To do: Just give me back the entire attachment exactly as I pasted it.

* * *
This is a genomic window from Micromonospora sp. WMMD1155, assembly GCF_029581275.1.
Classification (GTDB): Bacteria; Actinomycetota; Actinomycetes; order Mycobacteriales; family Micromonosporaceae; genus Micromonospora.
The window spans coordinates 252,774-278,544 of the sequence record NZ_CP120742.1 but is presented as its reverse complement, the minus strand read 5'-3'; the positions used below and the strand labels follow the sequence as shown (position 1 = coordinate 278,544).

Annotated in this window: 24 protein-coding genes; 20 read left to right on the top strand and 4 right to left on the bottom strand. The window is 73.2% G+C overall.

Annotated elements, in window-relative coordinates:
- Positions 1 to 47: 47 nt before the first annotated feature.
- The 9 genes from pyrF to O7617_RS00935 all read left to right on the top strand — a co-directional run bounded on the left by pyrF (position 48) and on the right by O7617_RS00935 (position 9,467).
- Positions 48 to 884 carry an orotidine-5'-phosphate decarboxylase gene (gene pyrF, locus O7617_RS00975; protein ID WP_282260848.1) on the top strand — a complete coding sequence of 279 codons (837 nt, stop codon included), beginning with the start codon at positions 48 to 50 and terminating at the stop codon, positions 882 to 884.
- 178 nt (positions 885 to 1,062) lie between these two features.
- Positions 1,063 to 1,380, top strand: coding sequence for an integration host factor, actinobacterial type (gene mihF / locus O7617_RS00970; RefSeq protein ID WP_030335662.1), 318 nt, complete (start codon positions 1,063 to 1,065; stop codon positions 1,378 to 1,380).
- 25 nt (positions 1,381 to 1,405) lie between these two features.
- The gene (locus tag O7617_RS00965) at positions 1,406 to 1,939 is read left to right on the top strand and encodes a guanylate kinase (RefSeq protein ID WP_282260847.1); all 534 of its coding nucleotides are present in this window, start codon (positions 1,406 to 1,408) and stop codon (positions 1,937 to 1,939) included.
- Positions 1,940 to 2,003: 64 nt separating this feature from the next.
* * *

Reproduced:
This is a genomic window from Micromonospora sp. WMMD1155, assembly GCF_029581275.1.
Classification (GTDB): Bacteria; Actinomycetota; Actinomycetes; order Mycobacteriales; family Micromonosporaceae; genus Micromonospora.
The window spans coordinates 252,774-278,544 of the sequence record NZ_CP120742.1 but is presented as its reverse complement, the minus strand read 5'-3'; the positions used below and the strand labels follow the sequence as shown (position 1 = coordinate 278,544).

Annotated in this window: 24 protein-coding genes; 20 read left to right on the top strand and 4 right to left on the bottom strand. The window is 73.2% G+C overall.

Annotated elements, in window-relative coordinates:
- Positions 1 to 47: 47 nt before the first annotated feature.
- The 9 genes from pyrF to O7617_RS00935 all read left to right on the top strand — a co-directional run bounded on the left by pyrF (position 48) and on the right by O7617_RS00935 (position 9,467).
- Positions 48 to 884 carry an orotidine-5'-phosphate decarboxylase gene (gene pyrF, locus O7617_RS00975; protein ID WP_282260848.1) on the top strand — a complete coding sequence of 279 codons (837 nt, stop codon included), beginning with the start codon at positions 48 to 50 and terminating at the stop codon, positions 882 to 884.
- 178 nt (positions 885 to 1,062) lie between these two features.
- Positions 1,063 to 1,380, top strand: coding sequence for an integration host factor, actinobacterial type (gene mihF / locus O7617_RS00970; RefSeq protein ID WP_030335662.1), 318 nt, complete (start codon positions 1,063 to 1,065; stop codon positions 1,378 to 1,380).
- 25 nt (positions 1,381 to 1,405) lie between these two features.
- The gene (locus tag O7617_RS00965) at positions 1,406 to 1,939 is read left to right on the top strand and encodes a guanylate kinase (RefSeq protein ID WP_282260847.1); all 534 of its coding nucleotides are present in this window, start codon (positions 1,406 to 1,408) and stop codon (positions 1,937 to 1,939) included.
- Positions 1,940 to 2,003: 64 nt separating this feature from the next.